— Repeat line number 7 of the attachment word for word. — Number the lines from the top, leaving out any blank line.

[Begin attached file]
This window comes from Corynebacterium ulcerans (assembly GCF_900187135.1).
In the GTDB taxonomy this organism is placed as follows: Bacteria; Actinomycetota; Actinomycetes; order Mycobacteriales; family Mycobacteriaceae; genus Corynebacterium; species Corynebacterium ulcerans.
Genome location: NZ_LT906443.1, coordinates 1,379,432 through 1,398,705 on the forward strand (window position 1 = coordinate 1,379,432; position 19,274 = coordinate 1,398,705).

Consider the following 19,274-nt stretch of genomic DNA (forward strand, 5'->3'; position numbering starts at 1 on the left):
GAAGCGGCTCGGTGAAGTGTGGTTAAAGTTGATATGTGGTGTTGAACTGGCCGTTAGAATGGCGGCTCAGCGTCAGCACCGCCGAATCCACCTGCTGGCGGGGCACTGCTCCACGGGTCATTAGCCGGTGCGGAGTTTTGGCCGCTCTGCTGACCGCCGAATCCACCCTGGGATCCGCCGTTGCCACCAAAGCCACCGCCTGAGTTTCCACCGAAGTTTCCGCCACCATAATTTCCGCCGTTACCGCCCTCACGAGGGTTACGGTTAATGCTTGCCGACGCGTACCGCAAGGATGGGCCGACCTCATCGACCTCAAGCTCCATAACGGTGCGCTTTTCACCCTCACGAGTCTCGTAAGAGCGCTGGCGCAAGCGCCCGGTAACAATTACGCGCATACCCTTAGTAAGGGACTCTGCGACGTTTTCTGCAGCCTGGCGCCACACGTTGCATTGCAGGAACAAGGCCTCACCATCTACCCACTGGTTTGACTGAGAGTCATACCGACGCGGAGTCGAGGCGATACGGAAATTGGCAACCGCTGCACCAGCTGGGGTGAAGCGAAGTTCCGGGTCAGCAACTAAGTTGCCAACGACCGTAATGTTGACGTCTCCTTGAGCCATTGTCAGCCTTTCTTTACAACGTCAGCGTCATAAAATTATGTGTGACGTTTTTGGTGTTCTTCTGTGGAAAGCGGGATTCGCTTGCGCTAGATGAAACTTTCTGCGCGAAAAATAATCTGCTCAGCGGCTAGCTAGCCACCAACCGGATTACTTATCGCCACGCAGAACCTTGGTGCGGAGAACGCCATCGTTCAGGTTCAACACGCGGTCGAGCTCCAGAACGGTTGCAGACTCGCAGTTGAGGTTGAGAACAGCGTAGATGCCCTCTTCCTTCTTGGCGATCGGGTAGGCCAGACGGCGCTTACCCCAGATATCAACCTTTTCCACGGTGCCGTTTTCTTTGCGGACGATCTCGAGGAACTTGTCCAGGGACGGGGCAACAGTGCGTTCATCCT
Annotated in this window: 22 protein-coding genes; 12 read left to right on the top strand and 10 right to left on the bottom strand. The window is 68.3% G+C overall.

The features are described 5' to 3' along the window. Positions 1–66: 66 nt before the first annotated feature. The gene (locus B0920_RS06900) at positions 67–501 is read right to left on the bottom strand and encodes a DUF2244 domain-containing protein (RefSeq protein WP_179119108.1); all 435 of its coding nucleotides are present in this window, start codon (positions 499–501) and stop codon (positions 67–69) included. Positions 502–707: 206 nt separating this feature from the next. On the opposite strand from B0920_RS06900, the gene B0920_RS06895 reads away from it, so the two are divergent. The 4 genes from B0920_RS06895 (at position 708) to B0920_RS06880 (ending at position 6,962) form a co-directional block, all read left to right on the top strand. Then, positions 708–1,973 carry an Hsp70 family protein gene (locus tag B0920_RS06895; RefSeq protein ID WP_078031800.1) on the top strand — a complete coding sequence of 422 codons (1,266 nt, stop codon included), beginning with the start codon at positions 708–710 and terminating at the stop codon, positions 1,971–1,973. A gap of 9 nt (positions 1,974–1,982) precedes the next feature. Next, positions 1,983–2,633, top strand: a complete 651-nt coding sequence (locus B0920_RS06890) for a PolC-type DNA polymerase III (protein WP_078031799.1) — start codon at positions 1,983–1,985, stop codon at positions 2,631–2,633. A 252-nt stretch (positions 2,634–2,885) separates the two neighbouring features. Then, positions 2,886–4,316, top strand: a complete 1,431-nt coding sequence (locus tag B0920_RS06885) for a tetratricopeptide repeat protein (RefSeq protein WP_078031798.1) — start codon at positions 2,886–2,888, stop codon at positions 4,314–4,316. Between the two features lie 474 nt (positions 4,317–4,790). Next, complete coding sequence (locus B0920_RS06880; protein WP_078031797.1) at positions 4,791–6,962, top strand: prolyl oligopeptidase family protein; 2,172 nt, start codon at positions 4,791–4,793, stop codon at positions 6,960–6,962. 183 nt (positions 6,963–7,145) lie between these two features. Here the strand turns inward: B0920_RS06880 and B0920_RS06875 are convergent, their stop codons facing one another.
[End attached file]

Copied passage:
The features are described 5' to 3' along the window. Positions 1–66: 66 nt before the first annotated feature. The gene (locus B0920_RS06900) at positions 67–501 is read right to left on the bottom strand and encodes a DUF2244 domain-containing protein (RefSeq protein WP_179119108.1); all 435 of its coding nucleotides are present in this window, start codon (positions 499–501) and stop codon (positions 67–69) included. Positions 502–707: 206 nt separating this feature from the next. On the opposite strand from B0920_RS06900, the gene B0920_RS06895 reads away from it, so the two are divergent. The 4 genes from B0920_RS06895 (at position 708) to B0920_RS06880 (ending at position 6,962) form a co-directional block, all read left to right on the top strand. Then, positions 708–1,973 carry an Hsp70 family protein gene (locus tag B0920_RS06895; RefSeq protein ID WP_078031800.1) on the top strand — a complete coding sequence of 422 codons (1,266 nt, stop codon included), beginning with the start codon at positions 708–710 and terminating at the stop codon, positions 1,971–1,973. A gap of 9 nt (positions 1,974–1,982) precedes the next feature. Next, positions 1,983–2,633, top strand: a complete 651-nt coding sequence (locus B0920_RS06890) for a PolC-type DNA polymerase III (protein WP_078031799.1) — start codon at positions 1,983–1,985, stop codon at positions 2,631–2,633. A 252-nt stretch (positions 2,634–2,885) separates the two neighbouring features. Then, positions 2,886–4,316, top strand: a complete 1,431-nt coding sequence (locus tag B0920_RS06885) for a tetratricopeptide repeat protein (RefSeq protein WP_078031798.1) — start codon at positions 2,886–2,888, stop codon at positions 4,314–4,316. Between the two features lie 474 nt (positions 4,317–4,790). Next, complete coding sequence (locus B0920_RS06880; protein WP_078031797.1) at positions 4,791–6,962, top strand: prolyl oligopeptidase family protein; 2,172 nt, start codon at positions 4,791–4,793, stop codon at positions 6,960–6,962. 183 nt (positions 6,963–7,145) lie between these two features. Here the strand turns inward: B0920_RS06880 and B0920_RS06875 are convergent, their stop codons facing one another.